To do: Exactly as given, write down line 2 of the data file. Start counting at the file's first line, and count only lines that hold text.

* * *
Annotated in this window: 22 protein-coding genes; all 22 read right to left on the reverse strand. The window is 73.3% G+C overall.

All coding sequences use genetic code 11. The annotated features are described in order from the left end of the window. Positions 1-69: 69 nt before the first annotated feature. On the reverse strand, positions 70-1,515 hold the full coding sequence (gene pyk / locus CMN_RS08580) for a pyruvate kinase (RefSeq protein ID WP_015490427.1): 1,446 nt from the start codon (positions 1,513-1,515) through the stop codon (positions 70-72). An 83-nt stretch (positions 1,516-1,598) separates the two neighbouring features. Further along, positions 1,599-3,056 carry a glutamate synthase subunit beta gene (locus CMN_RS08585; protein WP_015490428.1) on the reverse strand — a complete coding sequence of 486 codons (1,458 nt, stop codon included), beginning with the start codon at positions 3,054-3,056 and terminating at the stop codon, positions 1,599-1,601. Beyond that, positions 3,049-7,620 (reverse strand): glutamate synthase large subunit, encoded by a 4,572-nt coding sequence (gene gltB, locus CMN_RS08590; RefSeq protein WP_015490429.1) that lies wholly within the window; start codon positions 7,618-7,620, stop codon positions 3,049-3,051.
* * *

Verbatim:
All coding sequences use genetic code 11. The annotated features are described in order from the left end of the window. Positions 1-69: 69 nt before the first annotated feature. On the reverse strand, positions 70-1,515 hold the full coding sequence (gene pyk / locus CMN_RS08580) for a pyruvate kinase (RefSeq protein ID WP_015490427.1): 1,446 nt from the start codon (positions 1,513-1,515) through the stop codon (positions 70-72). An 83-nt stretch (positions 1,516-1,598) separates the two neighbouring features. Further along, positions 1,599-3,056 carry a glutamate synthase subunit beta gene (locus CMN_RS08585; protein WP_015490428.1) on the reverse strand — a complete coding sequence of 486 codons (1,458 nt, stop codon included), beginning with the start codon at positions 3,054-3,056 and terminating at the stop codon, positions 1,599-1,601. Beyond that, positions 3,049-7,620 (reverse strand): glutamate synthase large subunit, encoded by a 4,572-nt coding sequence (gene gltB, locus CMN_RS08590; RefSeq protein WP_015490429.1) that lies wholly within the window; start codon positions 7,618-7,620, stop codon positions 3,049-3,051.